A threatening drunk brought fear to Nelson families on Christmas Day when he banged on their doors with a chair leg, a court heard.
Anthony Smith (29) had downed a litre bottle of gin, a present, between 8am and noon and had been refused entry to a festive lunch for the homeless at Christ Church because of his condition.
Smith, a crack cocaine and heroin addict, was in such a state he was "bouncing off the walls" of the police van after he was arrested, Burnley magistrates were told.
Miss Parveen Akhtar (prosecuting) said police received a call and found the defendant who was upset and told them he had lost family members at Christmas.
He was asked to leave the area and about 20 minutes later, officers got a second call from a member of the public on Smith Street, saying Smith had been banging on the doors of two houses with a "baseball bat" and had been quite threatening and aggressive.
Miss Akhtar said half an hour later, police received a third call from Pine Street, reporting a very drunk man banging on a door. Officers attended and were also flagged down by a taxi driver, who told them they needed to go to Pine Street. Smith was sitting in the passenger seat of a vehicle and and fully complied with officers.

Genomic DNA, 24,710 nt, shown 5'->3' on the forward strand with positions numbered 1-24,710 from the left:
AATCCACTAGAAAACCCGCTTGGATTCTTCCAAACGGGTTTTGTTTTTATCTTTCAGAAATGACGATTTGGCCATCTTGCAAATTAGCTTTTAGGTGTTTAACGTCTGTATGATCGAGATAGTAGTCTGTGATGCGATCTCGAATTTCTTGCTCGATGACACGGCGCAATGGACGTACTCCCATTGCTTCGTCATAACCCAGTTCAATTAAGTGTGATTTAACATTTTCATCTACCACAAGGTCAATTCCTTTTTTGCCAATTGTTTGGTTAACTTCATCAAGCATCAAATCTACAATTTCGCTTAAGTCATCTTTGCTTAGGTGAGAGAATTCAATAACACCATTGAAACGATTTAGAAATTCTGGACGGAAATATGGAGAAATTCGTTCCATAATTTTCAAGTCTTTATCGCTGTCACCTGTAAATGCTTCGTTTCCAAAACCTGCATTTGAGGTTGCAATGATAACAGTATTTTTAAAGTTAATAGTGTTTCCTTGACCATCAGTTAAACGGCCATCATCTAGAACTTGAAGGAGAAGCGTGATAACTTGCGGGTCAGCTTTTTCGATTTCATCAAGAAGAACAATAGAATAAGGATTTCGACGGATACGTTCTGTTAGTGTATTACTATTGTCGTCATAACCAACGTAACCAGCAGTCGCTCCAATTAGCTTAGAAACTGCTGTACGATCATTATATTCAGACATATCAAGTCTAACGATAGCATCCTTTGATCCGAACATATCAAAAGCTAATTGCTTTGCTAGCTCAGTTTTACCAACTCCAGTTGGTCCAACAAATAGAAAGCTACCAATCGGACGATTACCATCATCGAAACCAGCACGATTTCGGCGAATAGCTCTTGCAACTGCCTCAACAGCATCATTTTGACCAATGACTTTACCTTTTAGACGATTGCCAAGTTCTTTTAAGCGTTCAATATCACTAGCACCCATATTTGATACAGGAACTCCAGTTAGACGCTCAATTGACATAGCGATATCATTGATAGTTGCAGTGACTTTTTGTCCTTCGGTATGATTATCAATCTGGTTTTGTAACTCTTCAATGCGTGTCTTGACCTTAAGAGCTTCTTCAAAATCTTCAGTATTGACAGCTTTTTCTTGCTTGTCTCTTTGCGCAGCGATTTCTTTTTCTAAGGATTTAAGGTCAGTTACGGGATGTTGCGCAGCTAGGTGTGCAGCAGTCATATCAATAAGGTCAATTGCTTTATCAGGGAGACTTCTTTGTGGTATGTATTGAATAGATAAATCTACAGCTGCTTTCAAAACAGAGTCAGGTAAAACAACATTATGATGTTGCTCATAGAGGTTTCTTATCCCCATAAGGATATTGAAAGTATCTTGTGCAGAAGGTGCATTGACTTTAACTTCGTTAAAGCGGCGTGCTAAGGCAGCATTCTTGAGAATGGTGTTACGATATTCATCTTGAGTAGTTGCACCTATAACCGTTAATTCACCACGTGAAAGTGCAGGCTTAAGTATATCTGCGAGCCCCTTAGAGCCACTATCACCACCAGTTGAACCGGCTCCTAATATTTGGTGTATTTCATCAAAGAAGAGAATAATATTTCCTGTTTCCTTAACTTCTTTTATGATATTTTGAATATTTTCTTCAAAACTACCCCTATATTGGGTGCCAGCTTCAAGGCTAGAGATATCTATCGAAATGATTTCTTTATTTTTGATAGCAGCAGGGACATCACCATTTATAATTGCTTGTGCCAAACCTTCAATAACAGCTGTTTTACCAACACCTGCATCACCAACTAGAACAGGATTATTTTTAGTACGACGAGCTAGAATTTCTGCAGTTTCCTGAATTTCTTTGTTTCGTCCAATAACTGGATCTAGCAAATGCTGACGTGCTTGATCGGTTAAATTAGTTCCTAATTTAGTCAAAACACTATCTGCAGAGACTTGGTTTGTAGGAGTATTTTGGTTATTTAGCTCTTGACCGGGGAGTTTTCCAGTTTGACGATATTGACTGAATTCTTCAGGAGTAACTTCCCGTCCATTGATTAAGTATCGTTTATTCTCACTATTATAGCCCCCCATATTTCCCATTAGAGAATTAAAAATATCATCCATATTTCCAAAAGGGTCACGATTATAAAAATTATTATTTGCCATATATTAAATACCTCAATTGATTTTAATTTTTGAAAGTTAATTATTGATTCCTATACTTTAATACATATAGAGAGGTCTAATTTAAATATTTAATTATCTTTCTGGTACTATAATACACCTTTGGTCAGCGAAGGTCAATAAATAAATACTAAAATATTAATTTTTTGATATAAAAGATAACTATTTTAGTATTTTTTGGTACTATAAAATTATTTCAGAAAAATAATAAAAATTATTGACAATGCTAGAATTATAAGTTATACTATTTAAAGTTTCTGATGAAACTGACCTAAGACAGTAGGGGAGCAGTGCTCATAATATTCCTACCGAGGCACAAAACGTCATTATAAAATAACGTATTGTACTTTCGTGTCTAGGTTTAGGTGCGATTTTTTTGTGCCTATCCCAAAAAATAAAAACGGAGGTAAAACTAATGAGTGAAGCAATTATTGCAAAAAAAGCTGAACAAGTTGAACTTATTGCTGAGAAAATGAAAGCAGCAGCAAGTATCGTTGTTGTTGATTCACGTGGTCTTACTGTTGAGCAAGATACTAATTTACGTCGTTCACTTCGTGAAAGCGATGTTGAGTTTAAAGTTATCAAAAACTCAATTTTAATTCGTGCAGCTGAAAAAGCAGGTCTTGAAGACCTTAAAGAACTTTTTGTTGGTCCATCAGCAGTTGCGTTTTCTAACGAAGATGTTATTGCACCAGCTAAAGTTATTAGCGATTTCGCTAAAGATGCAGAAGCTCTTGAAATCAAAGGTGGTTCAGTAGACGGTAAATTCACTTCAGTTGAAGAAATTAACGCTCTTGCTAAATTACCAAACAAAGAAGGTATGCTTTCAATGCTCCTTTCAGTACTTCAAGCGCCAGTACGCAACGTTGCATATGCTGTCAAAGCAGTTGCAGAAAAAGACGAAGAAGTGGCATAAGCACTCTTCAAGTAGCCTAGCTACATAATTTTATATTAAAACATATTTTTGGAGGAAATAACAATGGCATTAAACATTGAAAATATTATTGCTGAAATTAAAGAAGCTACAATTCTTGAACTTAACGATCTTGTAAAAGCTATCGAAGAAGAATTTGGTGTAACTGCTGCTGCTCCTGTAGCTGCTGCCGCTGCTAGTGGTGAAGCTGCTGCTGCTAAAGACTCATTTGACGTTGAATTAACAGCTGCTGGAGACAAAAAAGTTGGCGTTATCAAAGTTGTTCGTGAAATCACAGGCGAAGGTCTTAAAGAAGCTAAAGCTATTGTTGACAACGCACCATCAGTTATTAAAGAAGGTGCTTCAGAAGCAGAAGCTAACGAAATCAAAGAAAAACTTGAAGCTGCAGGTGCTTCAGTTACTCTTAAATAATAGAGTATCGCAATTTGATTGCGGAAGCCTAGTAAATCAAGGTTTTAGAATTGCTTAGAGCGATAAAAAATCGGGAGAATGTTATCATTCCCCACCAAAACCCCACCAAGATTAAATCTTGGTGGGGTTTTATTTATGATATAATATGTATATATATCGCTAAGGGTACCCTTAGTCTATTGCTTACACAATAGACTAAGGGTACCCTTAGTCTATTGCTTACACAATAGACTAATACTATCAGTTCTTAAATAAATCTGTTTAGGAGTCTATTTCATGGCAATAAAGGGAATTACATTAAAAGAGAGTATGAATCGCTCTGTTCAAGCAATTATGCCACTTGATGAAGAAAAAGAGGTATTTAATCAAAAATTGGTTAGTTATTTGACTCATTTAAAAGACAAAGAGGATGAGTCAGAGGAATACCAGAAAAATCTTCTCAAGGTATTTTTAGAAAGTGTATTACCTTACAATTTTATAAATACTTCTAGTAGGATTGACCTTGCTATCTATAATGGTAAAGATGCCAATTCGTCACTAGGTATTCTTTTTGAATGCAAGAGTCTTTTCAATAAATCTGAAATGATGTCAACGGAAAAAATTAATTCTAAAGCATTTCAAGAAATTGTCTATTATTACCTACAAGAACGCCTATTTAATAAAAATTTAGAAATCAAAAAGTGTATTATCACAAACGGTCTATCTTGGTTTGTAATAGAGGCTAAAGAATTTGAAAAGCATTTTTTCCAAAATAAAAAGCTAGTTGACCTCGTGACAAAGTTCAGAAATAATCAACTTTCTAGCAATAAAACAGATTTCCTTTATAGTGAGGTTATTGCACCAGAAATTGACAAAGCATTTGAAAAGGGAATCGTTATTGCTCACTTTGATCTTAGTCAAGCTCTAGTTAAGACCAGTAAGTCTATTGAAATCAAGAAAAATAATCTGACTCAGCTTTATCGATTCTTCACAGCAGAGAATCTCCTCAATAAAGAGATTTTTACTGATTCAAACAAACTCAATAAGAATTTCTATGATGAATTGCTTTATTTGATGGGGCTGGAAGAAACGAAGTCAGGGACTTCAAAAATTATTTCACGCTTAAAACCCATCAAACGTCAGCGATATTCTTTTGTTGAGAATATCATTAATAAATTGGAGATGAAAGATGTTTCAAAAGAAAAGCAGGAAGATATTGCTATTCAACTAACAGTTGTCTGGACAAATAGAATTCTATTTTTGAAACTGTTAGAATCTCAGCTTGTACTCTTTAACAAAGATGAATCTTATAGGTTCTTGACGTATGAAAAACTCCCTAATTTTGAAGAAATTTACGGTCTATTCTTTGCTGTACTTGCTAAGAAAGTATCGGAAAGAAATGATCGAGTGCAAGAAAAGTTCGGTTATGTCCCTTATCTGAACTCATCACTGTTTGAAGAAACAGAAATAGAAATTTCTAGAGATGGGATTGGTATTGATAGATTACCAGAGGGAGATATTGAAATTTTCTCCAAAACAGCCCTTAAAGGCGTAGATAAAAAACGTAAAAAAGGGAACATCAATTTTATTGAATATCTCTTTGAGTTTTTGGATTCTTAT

Mr Sardar Asghar (defending) told the hearing: "He appears today deeply ashamed and he wishes to apologise to all parties involved. He was emotional. He lost his mother at the age of 12 around Christmas time and he lost his father at the age of 17."
The defendant had travelled from Barnoldswick to Nelson to attend the lunch, but had been refused entry because of the state he was in. He couldn't explain why he went to the houses.
A probation officer who interviewed Smith said: "He has started misusing crack cocaine over the last two years. He uses one bag of heroin a day."
Smith, of Bank Street, Barnoldswick, admitted using threatening, abusive, insulting words or behaviour. He was given six months' supervision, with a drugs rehabilitation requirement. He was fined £10 and was told to pay £30 costs and an £85 victim surcharge.